English: Confusing usage of terms such as metropolis and metropolitan region in planning
policy in South Africa has led to the need for a fundamental investigation into the
morphological and functional properties of the country’s three largest cities. Using
Gauteng, Cape Town and Durban as examples, the article distinguishes between
different elements of functionality of metropolitan areas linking urban function
to urban form. Starting at the global level and zooming in, the article examines
metropolitan functional space at the national through the regional to the local level.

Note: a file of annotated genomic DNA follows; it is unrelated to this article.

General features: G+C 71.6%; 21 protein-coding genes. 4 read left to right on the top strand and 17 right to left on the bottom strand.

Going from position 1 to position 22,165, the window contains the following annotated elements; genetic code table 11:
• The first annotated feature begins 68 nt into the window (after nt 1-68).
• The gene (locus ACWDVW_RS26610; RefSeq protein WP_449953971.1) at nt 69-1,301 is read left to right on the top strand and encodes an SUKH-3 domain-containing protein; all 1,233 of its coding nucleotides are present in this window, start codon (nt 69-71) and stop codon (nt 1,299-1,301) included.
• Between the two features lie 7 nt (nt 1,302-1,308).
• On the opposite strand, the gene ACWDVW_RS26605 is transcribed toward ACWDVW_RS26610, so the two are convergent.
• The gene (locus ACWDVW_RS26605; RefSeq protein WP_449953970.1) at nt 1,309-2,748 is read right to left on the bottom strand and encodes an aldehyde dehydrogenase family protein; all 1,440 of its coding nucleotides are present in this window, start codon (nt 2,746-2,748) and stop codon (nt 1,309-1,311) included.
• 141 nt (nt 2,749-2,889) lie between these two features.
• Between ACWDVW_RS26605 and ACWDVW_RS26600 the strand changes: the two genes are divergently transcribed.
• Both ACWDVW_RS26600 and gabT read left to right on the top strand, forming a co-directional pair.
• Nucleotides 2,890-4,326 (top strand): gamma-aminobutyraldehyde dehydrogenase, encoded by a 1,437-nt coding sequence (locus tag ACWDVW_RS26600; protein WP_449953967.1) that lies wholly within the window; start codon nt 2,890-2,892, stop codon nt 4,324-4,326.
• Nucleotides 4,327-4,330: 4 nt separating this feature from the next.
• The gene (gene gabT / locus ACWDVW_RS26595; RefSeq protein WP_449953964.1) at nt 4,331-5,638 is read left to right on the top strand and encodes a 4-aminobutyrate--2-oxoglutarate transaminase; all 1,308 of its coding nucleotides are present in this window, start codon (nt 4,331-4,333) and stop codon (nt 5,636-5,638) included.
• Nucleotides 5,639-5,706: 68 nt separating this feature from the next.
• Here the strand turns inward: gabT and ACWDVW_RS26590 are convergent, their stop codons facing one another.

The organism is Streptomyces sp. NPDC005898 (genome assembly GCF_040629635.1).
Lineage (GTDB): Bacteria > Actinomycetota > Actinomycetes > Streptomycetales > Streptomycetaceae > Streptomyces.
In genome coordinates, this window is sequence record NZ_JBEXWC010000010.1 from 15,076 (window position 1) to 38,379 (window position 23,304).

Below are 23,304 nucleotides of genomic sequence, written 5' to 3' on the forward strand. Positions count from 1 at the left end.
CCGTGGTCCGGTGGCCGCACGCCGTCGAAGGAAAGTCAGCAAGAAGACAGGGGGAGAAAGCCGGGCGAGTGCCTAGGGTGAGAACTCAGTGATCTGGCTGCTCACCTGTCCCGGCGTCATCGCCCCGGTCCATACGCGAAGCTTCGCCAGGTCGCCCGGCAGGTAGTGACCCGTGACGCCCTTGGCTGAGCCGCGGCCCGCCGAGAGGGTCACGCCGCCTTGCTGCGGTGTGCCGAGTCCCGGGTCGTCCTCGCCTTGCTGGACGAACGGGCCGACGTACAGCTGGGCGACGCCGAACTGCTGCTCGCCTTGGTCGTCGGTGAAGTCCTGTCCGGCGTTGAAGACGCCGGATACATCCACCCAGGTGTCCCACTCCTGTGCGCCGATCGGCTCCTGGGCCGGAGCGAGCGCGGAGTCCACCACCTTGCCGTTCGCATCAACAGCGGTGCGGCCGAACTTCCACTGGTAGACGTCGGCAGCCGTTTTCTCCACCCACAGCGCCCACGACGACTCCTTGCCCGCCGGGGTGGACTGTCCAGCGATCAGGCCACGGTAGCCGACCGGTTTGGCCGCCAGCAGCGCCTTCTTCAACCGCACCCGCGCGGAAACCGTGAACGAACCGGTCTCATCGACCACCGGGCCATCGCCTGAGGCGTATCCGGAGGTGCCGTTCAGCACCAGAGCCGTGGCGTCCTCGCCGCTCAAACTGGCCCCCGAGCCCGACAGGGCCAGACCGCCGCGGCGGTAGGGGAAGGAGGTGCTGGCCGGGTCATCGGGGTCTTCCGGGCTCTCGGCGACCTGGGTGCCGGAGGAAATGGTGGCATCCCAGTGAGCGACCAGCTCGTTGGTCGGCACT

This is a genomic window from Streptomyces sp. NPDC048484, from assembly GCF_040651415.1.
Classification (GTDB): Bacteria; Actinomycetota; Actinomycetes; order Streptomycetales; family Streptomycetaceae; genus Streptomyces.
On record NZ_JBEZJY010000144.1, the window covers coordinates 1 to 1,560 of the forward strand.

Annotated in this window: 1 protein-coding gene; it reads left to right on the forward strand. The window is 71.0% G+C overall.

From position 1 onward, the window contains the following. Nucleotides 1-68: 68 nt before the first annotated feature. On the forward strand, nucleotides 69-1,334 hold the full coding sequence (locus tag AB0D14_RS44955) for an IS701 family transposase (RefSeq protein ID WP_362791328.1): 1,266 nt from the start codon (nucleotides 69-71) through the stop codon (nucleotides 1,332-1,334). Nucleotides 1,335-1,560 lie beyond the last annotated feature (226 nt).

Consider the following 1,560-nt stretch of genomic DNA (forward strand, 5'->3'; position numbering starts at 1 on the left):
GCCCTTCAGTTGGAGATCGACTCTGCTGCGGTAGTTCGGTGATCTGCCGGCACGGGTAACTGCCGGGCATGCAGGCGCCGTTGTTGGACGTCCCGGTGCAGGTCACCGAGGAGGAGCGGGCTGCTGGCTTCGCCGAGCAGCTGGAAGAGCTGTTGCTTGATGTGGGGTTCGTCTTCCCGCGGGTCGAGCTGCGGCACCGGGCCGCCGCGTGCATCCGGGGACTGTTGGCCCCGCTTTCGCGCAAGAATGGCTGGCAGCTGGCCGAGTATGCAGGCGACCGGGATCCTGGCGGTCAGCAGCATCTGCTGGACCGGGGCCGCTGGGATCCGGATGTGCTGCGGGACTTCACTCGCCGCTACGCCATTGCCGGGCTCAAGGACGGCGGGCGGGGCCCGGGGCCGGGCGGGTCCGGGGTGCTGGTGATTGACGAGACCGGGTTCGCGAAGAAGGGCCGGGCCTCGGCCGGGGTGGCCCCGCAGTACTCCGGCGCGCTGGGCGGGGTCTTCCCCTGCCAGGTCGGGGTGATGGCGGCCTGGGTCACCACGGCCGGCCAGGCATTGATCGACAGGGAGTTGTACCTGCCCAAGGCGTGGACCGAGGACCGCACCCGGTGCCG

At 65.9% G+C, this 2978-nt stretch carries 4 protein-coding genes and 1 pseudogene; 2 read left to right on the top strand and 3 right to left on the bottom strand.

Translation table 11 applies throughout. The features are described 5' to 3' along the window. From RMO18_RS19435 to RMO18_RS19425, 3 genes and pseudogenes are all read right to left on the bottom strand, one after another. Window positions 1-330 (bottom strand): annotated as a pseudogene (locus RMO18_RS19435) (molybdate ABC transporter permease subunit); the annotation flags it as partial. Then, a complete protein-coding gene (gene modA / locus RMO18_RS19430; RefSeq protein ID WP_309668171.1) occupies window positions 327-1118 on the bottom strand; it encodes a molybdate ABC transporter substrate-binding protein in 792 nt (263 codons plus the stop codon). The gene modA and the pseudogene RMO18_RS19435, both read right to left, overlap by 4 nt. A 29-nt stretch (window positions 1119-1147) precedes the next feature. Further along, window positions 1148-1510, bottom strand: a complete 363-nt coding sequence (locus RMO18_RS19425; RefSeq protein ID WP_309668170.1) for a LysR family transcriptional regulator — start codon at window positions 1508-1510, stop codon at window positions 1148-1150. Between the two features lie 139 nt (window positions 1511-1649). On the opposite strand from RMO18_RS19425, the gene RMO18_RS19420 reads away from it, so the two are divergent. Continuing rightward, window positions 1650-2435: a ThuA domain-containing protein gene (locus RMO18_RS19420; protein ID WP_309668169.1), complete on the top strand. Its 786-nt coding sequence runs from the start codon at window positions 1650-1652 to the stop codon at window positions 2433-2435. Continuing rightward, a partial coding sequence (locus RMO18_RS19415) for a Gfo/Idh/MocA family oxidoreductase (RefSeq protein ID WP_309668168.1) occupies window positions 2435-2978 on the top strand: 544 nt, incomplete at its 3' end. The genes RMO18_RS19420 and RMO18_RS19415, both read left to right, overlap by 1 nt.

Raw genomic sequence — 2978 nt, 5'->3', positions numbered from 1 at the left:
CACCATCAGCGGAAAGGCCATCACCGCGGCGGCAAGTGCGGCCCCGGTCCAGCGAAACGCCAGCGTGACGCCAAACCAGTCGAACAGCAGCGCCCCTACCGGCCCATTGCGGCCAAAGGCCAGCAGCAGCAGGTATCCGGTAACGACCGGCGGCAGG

Semantically, it distinguishes between the terms metropolis and megalopolis; daily
and weekly urban systems; and between urban monocentricism, multinodality
and polycentricism. Based on morphological differences, it classifies Cape Town,
Durban, Pretoria and the Witwatersrand as metropolitan areas, but regards the
sprawled urban agglomeration in Gauteng as a megalopolis. A case is also made
for greater recognition of the daily urban regions of the three primary cities of South
Africa as part of the larger urban system of each. Planning has focused for too long
on metropolitan space inside the urban edge and too little on those parts of the cities
that lie outside the edge.